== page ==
Developing an educational strategy for emerging technology in design: A case study of the FabLab at FADA, UJ



Design Education Strategy


  • curriculum, emerging technology, FabLab, innovation


Emerging technology is developing at an exponential rate and has a direct impact on design education. This boom in innovation has been dubbed the fourth industrial revolution (4IR). This economic initiative was framed at the 2015 World Economic Forum by Klaus Schwab and has been echoed since 2016 by South African politicians as a government and education policy transformation catalyst to South Africa’s struggling economy. Academic scholars are critical about these objectives against the face of high unemployment, poor education and developing foundational skills in South Africa. Educators are confronted with very little support to address this technological development, often leaving design educators with scepticism. Emerging technology can often fall in the realm of being ‘hype’ and having ‘unrealistic expectations’ that limit teaching and learning methods facilitated in studios and lecture halls.

Fabrication laboratories are emerging globally as growing sites of innovation and are hands-on creative spaces of production in art, science and engineering that offer exposure to solving real-life problems. In addition, they are being implemented in educational institutions from primary schools up to tertiary education and used to drive pedagogies of the future by teaching twenty-first century content skills and content in emerging technology. Emerging technology offers a wide range of opportunities to enhance education and prepare learners for industries of the future that form part of 4IR.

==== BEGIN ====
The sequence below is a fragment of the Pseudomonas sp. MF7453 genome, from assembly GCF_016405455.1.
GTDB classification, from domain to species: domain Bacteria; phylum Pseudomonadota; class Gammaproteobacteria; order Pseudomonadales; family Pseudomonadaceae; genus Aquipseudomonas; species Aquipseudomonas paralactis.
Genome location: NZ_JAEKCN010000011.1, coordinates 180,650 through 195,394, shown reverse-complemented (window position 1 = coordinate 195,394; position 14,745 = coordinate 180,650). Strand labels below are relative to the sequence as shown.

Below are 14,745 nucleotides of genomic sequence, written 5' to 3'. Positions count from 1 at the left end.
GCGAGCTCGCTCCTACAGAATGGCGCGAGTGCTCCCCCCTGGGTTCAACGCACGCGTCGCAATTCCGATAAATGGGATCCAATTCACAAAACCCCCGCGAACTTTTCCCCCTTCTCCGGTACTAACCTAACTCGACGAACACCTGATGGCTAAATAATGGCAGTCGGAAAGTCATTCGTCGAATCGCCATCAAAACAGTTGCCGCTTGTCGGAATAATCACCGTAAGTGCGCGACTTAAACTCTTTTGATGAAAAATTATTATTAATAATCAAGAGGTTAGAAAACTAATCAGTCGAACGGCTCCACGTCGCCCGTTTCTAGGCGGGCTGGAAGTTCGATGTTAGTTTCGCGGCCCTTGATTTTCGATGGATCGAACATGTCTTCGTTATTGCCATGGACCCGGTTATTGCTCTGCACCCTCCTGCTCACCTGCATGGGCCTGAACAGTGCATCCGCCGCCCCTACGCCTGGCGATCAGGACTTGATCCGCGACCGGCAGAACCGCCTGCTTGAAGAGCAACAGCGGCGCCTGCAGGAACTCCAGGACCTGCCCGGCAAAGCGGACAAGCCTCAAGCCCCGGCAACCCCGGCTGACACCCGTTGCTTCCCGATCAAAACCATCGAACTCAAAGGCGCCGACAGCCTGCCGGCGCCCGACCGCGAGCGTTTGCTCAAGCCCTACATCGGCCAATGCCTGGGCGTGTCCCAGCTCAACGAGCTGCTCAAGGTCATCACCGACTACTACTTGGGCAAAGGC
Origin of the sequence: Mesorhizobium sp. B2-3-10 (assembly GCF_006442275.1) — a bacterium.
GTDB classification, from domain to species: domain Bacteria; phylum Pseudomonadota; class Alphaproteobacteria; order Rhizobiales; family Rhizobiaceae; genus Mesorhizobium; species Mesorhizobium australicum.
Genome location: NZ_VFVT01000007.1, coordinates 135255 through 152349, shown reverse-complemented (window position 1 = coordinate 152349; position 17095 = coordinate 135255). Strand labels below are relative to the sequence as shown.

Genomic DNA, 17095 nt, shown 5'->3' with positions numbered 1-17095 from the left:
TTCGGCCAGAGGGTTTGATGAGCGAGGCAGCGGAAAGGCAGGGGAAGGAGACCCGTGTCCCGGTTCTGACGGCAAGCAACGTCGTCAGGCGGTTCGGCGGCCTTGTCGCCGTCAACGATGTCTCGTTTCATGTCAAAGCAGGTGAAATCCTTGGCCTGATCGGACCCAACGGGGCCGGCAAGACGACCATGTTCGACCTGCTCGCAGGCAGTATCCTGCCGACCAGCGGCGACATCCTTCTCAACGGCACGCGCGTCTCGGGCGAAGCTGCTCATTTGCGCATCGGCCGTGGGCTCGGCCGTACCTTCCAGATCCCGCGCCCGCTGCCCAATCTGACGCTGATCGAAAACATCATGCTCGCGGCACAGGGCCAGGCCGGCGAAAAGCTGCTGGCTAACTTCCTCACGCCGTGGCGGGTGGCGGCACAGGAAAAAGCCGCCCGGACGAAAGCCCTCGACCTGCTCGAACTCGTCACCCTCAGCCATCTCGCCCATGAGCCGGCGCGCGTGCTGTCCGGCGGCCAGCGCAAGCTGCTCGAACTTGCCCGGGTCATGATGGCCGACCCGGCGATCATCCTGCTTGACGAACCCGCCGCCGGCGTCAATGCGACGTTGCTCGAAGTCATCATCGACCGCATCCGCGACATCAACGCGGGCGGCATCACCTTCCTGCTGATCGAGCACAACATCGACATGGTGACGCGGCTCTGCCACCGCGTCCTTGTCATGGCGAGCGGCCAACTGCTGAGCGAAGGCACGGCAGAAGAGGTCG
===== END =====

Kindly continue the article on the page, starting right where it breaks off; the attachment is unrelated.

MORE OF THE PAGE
This paper argues that fabrication laboratories pose a practical and contemporary learning space in addition to the existing current design studios and lecturer halls to aid in the integration of technology into the design curriculum. The author established and currently coordinates a fabrication laboratory at the Faculty of Art Design and Architecture (FADA) at the University of Johannesburg. This paper will discuss the implementation and operations of this Fabrication Laboratory through qualitative data such as the author observations along with feedback from lecturers who are using the FabLab to understand the impact the FADA FabLab has made on design pedagogy. The frequency of use, the types of engagements from lecturers and learners, the average time the learner spent in the FabLab and the types of projects they worked on will be unpacked.


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